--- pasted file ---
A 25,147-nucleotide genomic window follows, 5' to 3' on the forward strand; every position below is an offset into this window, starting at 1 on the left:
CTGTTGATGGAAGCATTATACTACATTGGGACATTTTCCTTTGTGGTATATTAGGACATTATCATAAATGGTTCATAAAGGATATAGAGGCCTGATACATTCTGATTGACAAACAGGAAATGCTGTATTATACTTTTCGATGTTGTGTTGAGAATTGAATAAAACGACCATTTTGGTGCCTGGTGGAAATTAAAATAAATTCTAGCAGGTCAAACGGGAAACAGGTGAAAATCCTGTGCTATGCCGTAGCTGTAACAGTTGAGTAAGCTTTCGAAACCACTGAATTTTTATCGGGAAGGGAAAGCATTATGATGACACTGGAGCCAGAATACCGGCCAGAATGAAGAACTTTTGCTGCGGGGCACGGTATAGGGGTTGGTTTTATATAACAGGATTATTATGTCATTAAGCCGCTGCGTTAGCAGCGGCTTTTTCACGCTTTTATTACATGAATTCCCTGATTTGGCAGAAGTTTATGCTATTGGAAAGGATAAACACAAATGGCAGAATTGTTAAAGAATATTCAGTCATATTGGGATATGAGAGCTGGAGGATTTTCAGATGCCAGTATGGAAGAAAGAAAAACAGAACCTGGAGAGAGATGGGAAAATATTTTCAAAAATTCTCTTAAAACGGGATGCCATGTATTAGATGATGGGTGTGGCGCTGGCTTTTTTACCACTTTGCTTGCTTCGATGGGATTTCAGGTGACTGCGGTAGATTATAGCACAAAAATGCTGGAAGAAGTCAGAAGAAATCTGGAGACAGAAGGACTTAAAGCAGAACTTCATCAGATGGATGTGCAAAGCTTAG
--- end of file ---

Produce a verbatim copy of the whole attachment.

A 25,147-nucleotide genomic window follows, 5' to 3' on the forward strand; every position below is an offset into this window, starting at 1 on the left:
CTGTTGATGGAAGCATTATACTACATTGGGACATTTTCCTTTGTGGTATATTAGGACATTATCATAAATGGTTCATAAAGGATATAGAGGCCTGATACATTCTGATTGACAAACAGGAAATGCTGTATTATACTTTTCGATGTTGTGTTGAGAATTGAATAAAACGACCATTTTGGTGCCTGGTGGAAATTAAAATAAATTCTAGCAGGTCAAACGGGAAACAGGTGAAAATCCTGTGCTATGCCGTAGCTGTAACAGTTGAGTAAGCTTTCGAAACCACTGAATTTTTATCGGGAAGGGAAAGCATTATGATGACACTGGAGCCAGAATACCGGCCAGAATGAAGAACTTTTGCTGCGGGGCACGGTATAGGGGTTGGTTTTATATAACAGGATTATTATGTCATTAAGCCGCTGCGTTAGCAGCGGCTTTTTCACGCTTTTATTACATGAATTCCCTGATTTGGCAGAAGTTTATGCTATTGGAAAGGATAAACACAAATGGCAGAATTGTTAAAGAATATTCAGTCATATTGGGATATGAGAGCTGGAGGATTTTCAGATGCCAGTATGGAAGAAAGAAAAACAGAACCTGGAGAGAGATGGGAAAATATTTTCAAAAATTCTCTTAAAACGGGATGCCATGTATTAGATGATGGGTGTGGCGCTGGCTTTTTTACCACTTTGCTTGCTTCGATGGGATTTCAGGTGACTGCGGTAGATTATAGCACAAAAATGCTGGAAGAAGTCAGAAGAAATCTGGAGACAGAAGGACTTAAAGCAGAACTTCATCAGATGGATGTGCAAAGCTTAG